in HIPAA Headlines by John Brewer

Most of the time when I read a story on a stolen laptop, it is just the singular topic – Hey genius, if you encrypted your laptop this wouldn’t be an issue.

The latest story I’ve come across pulls pieces in from multiple issues that a medical practice needs to consider.  Though the incident revolves around a hospital and a contractor, this same situation plays out daily at all sizes of private practices.

This all began, sort of, in the summer of 2011 when Fairview Health System of Minnesota hired a contractor from Chicago to work on some billing issues.

In 2010 this contractor had a laptop stolen from an employee’s car.  Fortunately this laptop was encrypted, granting them “safe harbor”, which simple means this incident does not need to be reported as the patient health information (PHI) is not readable.

Back to 2011 – this same contractor had another laptop stolen from another locked car.  The problem this time is the laptop was not encrypted – OOPS!  Now thousands of patients have to be notified along with the CMS.

“During the theft in Minneapolis, an Accretive Health employee left his laptop in plain view of a thief who broke into the car and stole the computer, the report states. The laptop contained confidential data on about 23,000 patients of Fairview, North Memorial Health Care, as well as data from a hospital in Detroit.”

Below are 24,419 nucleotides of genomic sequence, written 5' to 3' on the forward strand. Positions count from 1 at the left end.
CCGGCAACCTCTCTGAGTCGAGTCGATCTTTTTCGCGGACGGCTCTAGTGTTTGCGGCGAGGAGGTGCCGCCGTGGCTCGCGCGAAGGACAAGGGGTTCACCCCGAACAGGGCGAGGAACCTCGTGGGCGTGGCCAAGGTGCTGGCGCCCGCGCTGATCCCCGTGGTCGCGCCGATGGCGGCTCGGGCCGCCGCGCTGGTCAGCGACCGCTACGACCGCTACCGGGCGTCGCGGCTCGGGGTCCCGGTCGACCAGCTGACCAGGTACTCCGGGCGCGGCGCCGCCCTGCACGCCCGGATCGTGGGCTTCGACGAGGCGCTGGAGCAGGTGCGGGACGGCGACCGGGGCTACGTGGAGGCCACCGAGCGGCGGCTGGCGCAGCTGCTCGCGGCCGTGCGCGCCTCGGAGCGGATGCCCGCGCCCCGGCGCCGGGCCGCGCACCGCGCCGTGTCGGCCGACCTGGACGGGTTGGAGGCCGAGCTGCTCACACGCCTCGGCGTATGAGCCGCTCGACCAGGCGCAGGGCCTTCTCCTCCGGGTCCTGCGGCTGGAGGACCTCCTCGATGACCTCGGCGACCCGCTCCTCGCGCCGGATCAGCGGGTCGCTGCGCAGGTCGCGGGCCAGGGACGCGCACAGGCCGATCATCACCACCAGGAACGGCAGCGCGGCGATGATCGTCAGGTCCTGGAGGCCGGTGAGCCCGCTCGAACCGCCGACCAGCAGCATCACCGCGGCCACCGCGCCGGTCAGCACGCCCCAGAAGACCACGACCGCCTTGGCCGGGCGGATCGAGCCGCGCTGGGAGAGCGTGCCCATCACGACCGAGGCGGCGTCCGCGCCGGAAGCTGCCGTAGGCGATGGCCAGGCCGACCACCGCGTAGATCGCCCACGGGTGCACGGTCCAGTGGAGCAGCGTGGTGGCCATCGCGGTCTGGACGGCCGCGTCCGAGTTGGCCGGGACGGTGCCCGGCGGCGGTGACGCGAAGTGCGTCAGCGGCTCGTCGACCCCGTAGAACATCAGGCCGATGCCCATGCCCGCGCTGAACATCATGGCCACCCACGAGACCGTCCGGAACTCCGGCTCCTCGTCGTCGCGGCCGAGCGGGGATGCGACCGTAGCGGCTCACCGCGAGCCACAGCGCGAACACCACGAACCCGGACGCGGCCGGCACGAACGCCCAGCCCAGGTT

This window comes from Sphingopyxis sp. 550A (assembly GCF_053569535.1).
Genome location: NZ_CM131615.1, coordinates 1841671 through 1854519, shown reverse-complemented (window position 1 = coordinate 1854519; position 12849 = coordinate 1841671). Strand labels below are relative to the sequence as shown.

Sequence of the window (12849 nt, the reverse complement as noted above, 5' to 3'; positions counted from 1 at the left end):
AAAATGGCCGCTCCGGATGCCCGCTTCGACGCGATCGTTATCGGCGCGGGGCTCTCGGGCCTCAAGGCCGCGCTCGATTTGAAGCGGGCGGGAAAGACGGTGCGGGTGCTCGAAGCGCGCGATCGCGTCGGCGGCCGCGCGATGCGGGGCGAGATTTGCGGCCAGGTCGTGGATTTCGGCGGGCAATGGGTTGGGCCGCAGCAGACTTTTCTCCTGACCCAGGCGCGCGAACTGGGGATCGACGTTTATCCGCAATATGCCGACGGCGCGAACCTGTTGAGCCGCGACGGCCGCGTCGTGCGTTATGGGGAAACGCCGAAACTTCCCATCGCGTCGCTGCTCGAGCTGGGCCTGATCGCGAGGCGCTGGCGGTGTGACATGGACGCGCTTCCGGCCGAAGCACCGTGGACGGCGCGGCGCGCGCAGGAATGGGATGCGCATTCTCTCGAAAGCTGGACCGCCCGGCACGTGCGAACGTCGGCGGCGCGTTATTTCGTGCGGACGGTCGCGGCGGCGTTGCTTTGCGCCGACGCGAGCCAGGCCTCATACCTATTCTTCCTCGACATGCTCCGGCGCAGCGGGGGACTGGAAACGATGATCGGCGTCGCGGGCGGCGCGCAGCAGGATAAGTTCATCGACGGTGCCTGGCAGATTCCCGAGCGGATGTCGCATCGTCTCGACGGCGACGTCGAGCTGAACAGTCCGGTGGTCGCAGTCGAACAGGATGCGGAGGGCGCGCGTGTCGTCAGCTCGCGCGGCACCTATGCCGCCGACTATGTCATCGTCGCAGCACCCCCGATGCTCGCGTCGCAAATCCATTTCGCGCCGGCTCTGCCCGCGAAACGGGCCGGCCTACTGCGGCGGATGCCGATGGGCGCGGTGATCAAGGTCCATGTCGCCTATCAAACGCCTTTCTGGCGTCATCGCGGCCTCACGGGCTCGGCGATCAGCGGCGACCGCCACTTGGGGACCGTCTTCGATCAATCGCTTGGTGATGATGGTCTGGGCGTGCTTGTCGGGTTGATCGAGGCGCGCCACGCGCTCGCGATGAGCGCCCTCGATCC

Well, it turns out that this contractor has actually lost multiple laptops, enough in fact to catch the ear of a U.S. Senator who then got involved.

As you can see, this is not going well and I’m sure you wouldn’t want your practice to get sidetracked by this kind of issue.

This topic could easily turn into a multi-hour discussion, but here are the major issues from this story that concern every private practice physician AND how to deal with them:

  • Contractors – every contractor you hire that has any possible access to PHI should sign an Associates Agreement.  This agreement should specify that if any PHI will be stored on a portable device, that entire device must be encrypted.
  • Encryption – This is a no-brainer.  Every laptop in an office should be encrypted.
  • Computer Policies – It is apparent from reading the article that the contractor did not have a clear policy as to how employees dealt with laptops.  To think management had to tell employees not to leave laptops in plain site of their car is scary.  As I always say, your computer policy is the foundation to the way your office operates.  If you are not crystal clear you will have problems.
  • Whistle blowers – Note that much of the extra information about this contractor was via whistle blowers.  If you are not concerned about a whistle blower, you are kidding yourself.  Take a look at my recent whistle blower article and don’t be ignorant enough to dismiss it.

Most major HIPAA issues are easy to fix, but they are not always simple to implement.  Without a clear set of policies your office is heading down the road to disaster.

 

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